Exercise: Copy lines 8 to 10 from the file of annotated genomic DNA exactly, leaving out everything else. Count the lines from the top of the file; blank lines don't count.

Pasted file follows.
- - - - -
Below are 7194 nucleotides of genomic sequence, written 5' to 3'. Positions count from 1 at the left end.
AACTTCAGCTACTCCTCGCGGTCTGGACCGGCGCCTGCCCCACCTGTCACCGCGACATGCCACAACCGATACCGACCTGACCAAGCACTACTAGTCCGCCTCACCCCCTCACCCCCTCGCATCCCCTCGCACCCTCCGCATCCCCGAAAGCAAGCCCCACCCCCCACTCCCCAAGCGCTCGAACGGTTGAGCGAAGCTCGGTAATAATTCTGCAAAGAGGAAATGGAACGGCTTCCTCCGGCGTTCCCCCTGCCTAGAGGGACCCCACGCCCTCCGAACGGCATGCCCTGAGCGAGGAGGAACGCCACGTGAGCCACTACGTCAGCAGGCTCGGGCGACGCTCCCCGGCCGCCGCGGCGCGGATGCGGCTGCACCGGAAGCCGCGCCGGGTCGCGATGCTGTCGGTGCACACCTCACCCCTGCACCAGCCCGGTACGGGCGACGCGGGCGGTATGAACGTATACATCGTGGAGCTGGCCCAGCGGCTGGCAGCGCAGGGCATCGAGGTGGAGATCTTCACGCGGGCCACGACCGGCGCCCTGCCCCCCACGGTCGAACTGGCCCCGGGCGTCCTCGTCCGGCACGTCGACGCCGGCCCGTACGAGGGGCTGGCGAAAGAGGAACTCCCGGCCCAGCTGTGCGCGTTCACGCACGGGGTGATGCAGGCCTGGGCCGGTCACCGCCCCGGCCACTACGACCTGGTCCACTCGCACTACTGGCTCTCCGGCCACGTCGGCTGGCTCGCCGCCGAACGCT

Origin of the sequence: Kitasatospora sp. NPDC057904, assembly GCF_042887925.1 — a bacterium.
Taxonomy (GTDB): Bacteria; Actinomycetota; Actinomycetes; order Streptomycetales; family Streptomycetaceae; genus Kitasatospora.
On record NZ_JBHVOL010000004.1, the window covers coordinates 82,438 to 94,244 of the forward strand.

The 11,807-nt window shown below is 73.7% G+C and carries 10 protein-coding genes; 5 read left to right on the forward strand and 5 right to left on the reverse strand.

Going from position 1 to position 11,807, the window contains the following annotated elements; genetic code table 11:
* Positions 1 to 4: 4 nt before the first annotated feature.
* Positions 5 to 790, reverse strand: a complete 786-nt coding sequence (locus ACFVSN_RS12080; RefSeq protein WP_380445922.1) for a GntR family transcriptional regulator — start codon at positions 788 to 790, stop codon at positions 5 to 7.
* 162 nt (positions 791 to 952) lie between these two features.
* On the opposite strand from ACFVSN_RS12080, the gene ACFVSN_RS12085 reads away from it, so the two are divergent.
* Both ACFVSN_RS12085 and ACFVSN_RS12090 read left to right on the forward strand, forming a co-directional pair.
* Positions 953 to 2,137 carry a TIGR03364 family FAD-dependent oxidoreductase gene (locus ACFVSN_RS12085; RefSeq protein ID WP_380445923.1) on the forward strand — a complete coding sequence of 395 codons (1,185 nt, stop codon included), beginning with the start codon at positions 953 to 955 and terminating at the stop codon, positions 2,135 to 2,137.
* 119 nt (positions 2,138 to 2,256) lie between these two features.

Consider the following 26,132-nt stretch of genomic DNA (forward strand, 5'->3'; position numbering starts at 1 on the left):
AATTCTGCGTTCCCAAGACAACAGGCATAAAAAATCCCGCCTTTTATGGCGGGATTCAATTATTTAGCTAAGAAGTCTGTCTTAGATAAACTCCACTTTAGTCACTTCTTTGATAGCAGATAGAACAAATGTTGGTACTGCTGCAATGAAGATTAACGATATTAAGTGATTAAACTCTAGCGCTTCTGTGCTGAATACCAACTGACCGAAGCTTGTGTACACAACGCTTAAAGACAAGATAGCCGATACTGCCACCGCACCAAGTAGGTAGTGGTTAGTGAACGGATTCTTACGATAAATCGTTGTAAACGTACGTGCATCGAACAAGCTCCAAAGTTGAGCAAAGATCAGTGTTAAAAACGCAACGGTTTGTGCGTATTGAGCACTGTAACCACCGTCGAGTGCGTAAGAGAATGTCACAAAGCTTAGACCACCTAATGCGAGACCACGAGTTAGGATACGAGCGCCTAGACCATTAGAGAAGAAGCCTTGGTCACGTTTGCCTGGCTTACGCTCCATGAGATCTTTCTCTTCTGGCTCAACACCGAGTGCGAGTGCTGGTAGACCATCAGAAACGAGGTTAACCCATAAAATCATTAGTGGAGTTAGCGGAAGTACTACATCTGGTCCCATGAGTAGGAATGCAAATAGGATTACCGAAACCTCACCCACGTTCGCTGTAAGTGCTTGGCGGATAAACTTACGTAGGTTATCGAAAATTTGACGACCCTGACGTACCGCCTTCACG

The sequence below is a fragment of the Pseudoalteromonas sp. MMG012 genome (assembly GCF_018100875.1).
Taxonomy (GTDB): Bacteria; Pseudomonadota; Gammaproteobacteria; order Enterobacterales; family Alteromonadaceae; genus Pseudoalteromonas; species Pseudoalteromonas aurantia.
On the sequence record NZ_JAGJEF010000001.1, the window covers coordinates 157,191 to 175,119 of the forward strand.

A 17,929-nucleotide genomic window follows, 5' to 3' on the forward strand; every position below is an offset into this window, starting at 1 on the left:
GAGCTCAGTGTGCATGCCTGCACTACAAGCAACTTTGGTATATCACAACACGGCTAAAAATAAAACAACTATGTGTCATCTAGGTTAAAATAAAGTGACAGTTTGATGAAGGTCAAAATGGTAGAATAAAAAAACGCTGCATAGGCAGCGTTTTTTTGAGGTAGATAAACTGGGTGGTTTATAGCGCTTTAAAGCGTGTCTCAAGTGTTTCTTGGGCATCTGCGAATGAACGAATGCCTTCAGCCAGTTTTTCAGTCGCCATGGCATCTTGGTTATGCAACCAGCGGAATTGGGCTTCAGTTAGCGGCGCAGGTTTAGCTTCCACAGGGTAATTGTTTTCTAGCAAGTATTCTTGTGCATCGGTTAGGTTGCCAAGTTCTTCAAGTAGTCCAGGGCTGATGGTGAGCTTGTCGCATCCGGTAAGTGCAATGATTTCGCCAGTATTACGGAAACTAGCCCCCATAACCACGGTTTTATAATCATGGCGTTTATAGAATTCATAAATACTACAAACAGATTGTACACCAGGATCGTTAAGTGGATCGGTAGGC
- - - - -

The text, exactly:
* Positions 1 to 4: 4 nt before the first annotated feature.
* Positions 5 to 790, reverse strand: a complete 786-nt coding sequence (locus ACFVSN_RS12080; RefSeq protein WP_380445922.1) for a GntR family transcriptional regulator — start codon at positions 788 to 790, stop codon at positions 5 to 7.
* 162 nt (positions 791 to 952) lie between these two features.